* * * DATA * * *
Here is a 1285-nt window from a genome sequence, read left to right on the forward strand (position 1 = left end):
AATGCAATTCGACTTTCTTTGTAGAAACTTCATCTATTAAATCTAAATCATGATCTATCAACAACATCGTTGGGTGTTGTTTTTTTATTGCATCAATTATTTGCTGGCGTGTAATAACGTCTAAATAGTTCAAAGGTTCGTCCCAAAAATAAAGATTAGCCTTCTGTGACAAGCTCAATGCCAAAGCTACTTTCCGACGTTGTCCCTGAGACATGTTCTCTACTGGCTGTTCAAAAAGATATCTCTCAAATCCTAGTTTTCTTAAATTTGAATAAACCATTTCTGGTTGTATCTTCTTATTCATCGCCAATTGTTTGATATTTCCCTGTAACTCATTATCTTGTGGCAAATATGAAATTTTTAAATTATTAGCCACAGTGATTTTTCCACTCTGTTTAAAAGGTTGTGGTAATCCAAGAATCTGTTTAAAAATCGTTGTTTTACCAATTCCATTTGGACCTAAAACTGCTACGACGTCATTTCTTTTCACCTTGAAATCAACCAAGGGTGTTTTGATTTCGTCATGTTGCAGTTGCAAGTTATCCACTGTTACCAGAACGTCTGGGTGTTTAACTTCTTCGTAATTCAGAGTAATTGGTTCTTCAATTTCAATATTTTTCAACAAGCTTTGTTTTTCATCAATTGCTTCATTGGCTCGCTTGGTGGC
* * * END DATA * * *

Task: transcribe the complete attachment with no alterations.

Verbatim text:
Here is a 1285-nt window from a genome sequence, read left to right on the forward strand (position 1 = left end):
AATGCAATTCGACTTTCTTTGTAGAAACTTCATCTATTAAATCTAAATCATGATCTATCAACAACATCGTTGGGTGTTGTTTTTTTATTGCATCAATTATTTGCTGGCGTGTAATAACGTCTAAATAGTTCAAAGGTTCGTCCCAAAAATAAAGATTAGCCTTCTGTGACAAGCTCAATGCCAAAGCTACTTTCCGACGTTGTCCCTGAGACATGTTCTCTACTGGCTGTTCAAAAAGATATCTCTCAAATCCTAGTTTTCTTAAATTTGAATAAACCATTTCTGGTTGTATCTTCTTATTCATCGCCAATTGTTTGATATTTCCCTGTAACTCATTATCTTGTGGCAAATATGAAATTTTTAAATTATTAGCCACAGTGATTTTTCCACTCTGTTTAAAAGGTTGTGGTAATCCAAGAATCTGTTTAAAAATCGTTGTTTTACCAATTCCATTTGGACCTAAAACTGCTACGACGTCATTTCTTTTCACCTTGAAATCAACCAAGGGTGTTTTGATTTCGTCATGTTGCAGTTGCAAGTTATCCACTGTTACCAGAACGTCTGGGTGTTTAACTTCTTCGTAATTCAGAGTAATTGGTTCTTCAATTTCAATATTTTTCAACAAGCTTTGTTTTTCATCAATTGCTTCATTGGCTCGCTTGGTGGC